Mako shark tagged off Texas mystifies experts, turning up off Virginia. How? And why?

A 7.5-foot shark tagged in March off the Texas coast has done something no other tagged mako has done and it’s mystifying researchers.

Named Pico, the male has found its way out of the Gulf of Mexico all the way to Virginia, and it appears to be headed still farther north, according to the nonprofit shark research foundation OCEARCH.

Everything about the journey is a surprise for OCEARCH, which has been following the shark’s movements since it found a way around Florida in early July. Pico has so far traveled more than 4,100 miles, says OCEARCH.

“Pico is showing no signs of slowing down after becoming the first mako shark we ever tracked out of the Gulf of Mexico and into the Atlantic Ocean,” OCEARCH said in one in a series of tweets. “Pico...is laying down tracks we’ve never seen from a mako before. He seems to be following the Gulf Stream.”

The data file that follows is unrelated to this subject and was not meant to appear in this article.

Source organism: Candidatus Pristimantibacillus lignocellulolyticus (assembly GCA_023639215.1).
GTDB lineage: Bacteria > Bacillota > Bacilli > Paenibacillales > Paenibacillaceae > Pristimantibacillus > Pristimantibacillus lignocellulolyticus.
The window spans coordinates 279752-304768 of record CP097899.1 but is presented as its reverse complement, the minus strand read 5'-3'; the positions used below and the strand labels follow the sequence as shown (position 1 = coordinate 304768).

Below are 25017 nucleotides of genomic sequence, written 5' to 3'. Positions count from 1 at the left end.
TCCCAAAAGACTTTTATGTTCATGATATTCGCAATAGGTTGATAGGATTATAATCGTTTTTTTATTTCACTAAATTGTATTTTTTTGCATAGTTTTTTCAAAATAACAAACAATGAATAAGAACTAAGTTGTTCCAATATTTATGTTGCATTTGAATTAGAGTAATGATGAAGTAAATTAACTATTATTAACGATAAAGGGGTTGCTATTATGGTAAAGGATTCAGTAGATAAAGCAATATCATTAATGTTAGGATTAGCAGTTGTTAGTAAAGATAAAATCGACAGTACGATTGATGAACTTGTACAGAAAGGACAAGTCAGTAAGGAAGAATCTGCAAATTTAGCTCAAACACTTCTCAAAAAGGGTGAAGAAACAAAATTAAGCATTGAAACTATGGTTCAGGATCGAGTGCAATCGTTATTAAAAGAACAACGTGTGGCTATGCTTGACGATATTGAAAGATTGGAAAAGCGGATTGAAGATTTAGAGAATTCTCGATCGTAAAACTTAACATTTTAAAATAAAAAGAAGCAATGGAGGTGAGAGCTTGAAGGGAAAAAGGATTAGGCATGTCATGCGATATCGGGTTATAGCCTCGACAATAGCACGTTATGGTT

Where is it going? Researchers haven’t offered any theories yet.

The mako’s tag last pinged Saturday afternoon off the coast of Virginia. Pings happen when a shark briefly surfaces, allowing a signal to be sent to a satellite.

Pico is not yet fully grown, at 7.5 feet. Makos will get up to 14 feet long on average, and are the world’s fastest shark, says SharkInsider.com. Pico has confirmed that ability by traveling as much as 156 miles in 72 hours, says OCEARCH.

Makos are also prone to jumping out of the water, as high as 9 meters (29 feet), says SharksWorld.com.

“Scientists still aren’t sure why they do this, but it’s theorized that they are searching for prey over the water surface,” says SharkInsider.com.

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Mark Price: 704-358-5245, @markprice_obs